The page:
In 72 hours, Reseda had 14 suspicious fires. Officials say the blazes probably are linked

A truck is damaged and covered with debris.
A pickup truck parked in Reseda was set on fire Tuesday in one of 14 suspicious blazes since Saturday.
(KTLA-TV Channel 5)

Since Saturday, Los Angeles firefighters have put out a string of 14 small fires across Reseda, which officials are now calling suspicious blazes that probably are connected, according to the Los Angeles Fire Department.

The fires have mostly ignited trash and debris, which firefighters quickly extinguished with limited damage, said Los Angeles Fire spokesperson Brian Humphrey. He said no one has been injured in the blazes and only minor property damage has been reported.

No suspect or suspects have been identified, Humphrey said. Officials have not determined the fires to be arson, which would require intent, but are calling the blazes “suspicious.”


The Los Angeles Bureau of Street Services has painted over 181 lane-miles with a coating that reflects heat and reduces ambient temperature.

Sept. 8, 2023

“Our investigators worked tirelessly throughout the night,” Humphrey said. “They have been speaking with witnesses, gathering evidence.”

Firefighters responded to several of the 14 fires Monday evening and into early Tuesday, with almost all of them occurring in the “hours of darkness,” Humphrey said.

Humphrey did not release any suspect information or share a description of a possible suspect or suspects.

He said there could have been other fires in this San Fernando Valley neighborhood before or during this 72-hour period that are also connected to these 14 fires, explaining that investigators are “casting a wider net.”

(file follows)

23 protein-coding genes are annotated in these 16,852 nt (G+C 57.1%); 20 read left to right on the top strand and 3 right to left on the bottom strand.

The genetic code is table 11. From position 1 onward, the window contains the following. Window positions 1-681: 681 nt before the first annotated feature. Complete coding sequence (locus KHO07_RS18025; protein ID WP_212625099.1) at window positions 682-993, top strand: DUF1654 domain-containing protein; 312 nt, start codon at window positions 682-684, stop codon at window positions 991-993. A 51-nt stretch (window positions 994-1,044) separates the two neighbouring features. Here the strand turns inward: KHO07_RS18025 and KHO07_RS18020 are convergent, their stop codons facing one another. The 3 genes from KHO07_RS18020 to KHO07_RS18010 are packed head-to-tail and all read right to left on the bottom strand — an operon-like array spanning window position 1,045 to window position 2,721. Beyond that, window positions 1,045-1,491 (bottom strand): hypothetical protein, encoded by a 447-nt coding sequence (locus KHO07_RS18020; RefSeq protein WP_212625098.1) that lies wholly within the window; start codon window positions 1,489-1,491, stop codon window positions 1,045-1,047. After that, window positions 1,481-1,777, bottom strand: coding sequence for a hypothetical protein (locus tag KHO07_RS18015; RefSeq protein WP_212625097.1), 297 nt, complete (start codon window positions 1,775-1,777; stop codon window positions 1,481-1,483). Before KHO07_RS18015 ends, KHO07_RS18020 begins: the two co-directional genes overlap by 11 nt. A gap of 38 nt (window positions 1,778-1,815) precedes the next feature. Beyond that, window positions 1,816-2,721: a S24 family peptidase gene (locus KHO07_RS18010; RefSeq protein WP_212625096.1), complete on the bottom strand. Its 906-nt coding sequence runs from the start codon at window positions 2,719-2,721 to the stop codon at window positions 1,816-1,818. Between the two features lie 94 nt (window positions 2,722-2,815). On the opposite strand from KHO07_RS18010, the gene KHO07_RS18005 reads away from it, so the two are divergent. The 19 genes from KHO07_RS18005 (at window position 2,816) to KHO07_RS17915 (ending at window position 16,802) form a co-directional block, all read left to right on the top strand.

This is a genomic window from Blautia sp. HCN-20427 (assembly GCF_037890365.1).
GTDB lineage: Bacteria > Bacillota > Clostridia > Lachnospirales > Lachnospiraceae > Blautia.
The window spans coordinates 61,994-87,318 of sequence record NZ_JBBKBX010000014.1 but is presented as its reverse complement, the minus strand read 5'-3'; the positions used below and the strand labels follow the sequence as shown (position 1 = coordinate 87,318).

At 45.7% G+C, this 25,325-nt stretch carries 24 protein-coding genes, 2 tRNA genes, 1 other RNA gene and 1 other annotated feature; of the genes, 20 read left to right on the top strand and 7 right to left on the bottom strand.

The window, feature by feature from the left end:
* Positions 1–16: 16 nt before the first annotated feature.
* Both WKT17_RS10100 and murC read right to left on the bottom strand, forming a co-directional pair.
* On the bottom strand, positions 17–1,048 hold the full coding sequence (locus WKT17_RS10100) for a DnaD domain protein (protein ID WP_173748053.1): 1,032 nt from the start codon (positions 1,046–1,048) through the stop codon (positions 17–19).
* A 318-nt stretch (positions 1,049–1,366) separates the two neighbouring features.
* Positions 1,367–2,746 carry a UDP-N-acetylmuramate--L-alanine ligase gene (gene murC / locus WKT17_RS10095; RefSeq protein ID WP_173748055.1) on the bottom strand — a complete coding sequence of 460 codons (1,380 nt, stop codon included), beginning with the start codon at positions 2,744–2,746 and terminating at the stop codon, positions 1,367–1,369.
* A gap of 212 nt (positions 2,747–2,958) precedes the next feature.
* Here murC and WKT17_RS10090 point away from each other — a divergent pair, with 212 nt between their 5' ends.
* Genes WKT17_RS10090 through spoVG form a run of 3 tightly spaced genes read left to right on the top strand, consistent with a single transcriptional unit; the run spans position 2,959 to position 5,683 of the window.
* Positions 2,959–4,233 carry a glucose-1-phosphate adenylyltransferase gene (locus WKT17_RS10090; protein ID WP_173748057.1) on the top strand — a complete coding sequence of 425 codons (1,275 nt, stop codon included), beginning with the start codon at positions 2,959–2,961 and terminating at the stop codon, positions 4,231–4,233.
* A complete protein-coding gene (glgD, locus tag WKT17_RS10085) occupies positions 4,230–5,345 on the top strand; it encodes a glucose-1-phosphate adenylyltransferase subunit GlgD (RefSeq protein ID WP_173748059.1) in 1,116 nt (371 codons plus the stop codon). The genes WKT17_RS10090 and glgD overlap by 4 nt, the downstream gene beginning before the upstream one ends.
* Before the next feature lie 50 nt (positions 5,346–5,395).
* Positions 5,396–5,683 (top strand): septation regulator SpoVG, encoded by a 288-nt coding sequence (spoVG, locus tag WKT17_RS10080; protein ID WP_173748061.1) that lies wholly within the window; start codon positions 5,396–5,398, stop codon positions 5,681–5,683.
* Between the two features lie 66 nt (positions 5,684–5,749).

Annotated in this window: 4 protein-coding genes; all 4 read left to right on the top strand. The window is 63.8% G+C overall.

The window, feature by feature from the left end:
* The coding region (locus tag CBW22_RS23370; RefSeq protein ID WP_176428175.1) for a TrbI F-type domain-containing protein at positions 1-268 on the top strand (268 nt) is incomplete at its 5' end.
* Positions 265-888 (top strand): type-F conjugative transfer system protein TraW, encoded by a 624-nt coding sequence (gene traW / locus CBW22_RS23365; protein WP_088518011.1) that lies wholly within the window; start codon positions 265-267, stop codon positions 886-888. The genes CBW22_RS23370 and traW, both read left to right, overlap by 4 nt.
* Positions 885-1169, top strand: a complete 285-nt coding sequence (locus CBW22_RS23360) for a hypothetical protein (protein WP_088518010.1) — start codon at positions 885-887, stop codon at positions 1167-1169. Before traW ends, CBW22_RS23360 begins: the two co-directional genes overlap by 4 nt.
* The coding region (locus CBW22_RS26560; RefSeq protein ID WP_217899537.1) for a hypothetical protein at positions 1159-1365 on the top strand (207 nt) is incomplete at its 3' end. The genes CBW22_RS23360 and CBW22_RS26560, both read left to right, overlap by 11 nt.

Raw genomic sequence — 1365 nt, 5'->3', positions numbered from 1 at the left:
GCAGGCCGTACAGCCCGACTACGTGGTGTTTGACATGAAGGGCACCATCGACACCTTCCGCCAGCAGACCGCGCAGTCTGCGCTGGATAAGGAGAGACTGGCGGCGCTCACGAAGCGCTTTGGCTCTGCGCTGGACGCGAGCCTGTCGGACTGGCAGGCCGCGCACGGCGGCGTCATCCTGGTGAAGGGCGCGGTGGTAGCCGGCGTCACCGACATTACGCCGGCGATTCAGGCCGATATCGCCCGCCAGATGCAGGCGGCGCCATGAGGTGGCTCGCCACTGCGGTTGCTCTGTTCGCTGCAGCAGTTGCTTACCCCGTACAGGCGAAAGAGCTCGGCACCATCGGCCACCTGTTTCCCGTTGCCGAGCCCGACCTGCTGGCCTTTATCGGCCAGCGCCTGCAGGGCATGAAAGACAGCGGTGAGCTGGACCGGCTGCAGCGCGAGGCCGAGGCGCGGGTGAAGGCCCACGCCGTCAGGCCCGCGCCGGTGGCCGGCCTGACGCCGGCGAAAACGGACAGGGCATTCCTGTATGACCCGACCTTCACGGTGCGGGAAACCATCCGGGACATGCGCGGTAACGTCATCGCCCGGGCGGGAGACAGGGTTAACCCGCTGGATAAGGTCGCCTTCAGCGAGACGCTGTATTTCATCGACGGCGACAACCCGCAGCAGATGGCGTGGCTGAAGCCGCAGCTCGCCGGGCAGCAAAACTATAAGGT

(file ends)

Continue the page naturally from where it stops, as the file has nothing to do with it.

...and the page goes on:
One such fire, which is not currently a part of the 14 linked blazes, swallowed Brendan Yaffe’s backyard fence, a bamboo barricade and spread into a neighbor’s yard and nearby power lines during broad daylight — knocking out power and internet access for a few hours Sunday, Yaffe said.

A fire burns along Brendan Yaffe’s fence in Reseda, sparked Sunday, Sept. 10, 2023.


He wasn’t home when the blaze ignited at his Reseda home, but luckily his next-door neighbors spotted the smoke and called him.

“He’s just yelling, ‘Brendan, your house is on fire!’” Yaffe, 31, recalled. “I’m in tears, all I hear is my house is on fire.”

But when his neighbor rushed over to respond, he realized the home hadn’t yet caught fire, but the backyard blaze was spreading. With help from his brother-in-law and other neighbors, Julio Saavedra started hosing off the fire, trying to calm the flames.

“My neighbors jumped into action,” Yaffe said. They “literally saved my house.”

He and his pregnant wife haven’t been able to return because of extensive smoke damage to the house.

“A lot of smoke barreled into the house,” Yaffe said.

The cause of the fire at Yaffe’s house hasn’t been determined, and no one has been arrested, Humphrey said.

The initial call to the Fire Department described the fire as starting near a homeless encampment in the bed of the Los Angeles River, which backs up to Yaffe’s home. When firefighters responded to Yaffe’s yard, they spotted additional fires along the river, Humphrey said, though it wasn’t clear how those started or if they were related.


Yaffe suspects the fire that affected his property was intentionally set, and said he would like to see officials take these fires seriously and hold those responsible accountable.